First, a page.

Have you ever had homemade elderberry syrup? If the answer is no, then you’d better read on and see about changing it to a yes quick smart because it is absolutely delicious and incredibly good for you.
Until a few years ago I always thought that making jellies and syrups was much more complicated than making jam, but it is really simple. OK, so there are more steps to it, but they are easy steps. This is a great one to get the children involved in because there are plenty of activities in it that do not involve boiling fruit and sugar as you do for jam. First of all there is the foraging for berries, then picking them off the stems. Once the berries have been cooked, the children can press them through a sieve to extract the juice. The boiling and bottling are too dangerous to have children involved in due to the heat, but they can decorate labels for the bottles and jars while you boil and bottle.
You can find my full recipe and step-by-step instructions for both elderberry jelly and elderberry syrup here.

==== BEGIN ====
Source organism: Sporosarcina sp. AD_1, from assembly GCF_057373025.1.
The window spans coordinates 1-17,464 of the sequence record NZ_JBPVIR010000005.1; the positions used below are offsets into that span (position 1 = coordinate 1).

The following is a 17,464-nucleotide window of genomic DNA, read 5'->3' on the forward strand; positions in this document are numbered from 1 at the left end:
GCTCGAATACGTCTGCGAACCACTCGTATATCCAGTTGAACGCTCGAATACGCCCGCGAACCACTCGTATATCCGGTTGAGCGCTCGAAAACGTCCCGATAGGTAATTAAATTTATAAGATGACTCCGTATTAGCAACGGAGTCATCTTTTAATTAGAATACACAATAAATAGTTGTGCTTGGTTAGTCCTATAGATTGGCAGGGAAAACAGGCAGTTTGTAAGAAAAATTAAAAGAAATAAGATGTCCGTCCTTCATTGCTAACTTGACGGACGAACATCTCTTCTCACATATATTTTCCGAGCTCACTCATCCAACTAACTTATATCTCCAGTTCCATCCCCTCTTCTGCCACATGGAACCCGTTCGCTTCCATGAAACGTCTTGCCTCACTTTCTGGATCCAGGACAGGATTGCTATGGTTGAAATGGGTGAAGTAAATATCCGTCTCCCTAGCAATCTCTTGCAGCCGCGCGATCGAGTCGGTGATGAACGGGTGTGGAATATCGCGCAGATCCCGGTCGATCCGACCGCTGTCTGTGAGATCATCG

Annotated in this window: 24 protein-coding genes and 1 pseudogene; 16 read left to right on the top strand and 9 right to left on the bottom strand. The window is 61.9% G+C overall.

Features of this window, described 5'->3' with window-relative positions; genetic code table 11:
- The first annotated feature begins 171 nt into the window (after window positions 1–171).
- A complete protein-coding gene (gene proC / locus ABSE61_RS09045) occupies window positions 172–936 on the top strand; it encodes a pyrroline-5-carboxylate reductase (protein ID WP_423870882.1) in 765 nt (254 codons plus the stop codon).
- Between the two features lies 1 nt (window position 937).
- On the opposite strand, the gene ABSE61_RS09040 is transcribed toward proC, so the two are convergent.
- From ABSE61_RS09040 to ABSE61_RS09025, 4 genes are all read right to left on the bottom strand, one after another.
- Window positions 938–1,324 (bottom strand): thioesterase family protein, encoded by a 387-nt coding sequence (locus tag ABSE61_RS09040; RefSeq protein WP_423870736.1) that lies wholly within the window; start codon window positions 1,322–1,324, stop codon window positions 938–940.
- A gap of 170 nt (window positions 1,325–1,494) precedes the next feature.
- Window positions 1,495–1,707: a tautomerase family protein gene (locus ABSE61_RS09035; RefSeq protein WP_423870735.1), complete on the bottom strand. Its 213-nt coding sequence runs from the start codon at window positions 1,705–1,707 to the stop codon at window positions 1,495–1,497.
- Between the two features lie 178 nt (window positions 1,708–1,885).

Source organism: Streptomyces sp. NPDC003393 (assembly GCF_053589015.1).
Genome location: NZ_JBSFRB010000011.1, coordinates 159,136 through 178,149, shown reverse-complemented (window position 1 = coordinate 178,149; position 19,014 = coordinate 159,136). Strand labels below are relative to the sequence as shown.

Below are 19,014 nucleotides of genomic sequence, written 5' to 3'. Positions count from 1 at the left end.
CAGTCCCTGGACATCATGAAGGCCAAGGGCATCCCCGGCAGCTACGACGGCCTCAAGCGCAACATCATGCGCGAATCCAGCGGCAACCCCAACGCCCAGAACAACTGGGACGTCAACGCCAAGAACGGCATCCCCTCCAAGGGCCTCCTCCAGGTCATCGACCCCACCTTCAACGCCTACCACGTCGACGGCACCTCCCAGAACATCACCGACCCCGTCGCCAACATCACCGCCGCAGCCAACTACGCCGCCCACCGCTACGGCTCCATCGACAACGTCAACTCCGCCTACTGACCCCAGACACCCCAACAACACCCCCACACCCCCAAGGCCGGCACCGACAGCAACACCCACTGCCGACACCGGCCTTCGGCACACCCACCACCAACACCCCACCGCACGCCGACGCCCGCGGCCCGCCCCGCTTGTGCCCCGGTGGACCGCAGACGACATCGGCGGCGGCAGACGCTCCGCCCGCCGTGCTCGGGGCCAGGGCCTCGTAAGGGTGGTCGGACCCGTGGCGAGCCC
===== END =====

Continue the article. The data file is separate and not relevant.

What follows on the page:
You may be thinking to yourself, right, it is tasty and good for me, but what do I do with it then? Well, basically, loads.
You can literally spoon-feed it to the whole family as a tonic. My children call it elderberry medicine and can’t wait for their daily spoonful before school each morning.
You can drizzle it over natural yogurt.
You can make it into elderberry jelly to use on bread, in cakes or biscuits.
One tip here – always make sure that you pick the right bottle out of the frige and don’t make the same mistake The Bavarian did last winter. He accidentally poured mulled wine over the children’s breakfast yogurt because I had bottled the leftover mulled wine from the previous evening and put it into the fridge. Same type bottle, same colour liquid. Luckily the children noticed the funny smell before eating.
So what are you waiting for? Grab your kids, coat and wellies and get foraging.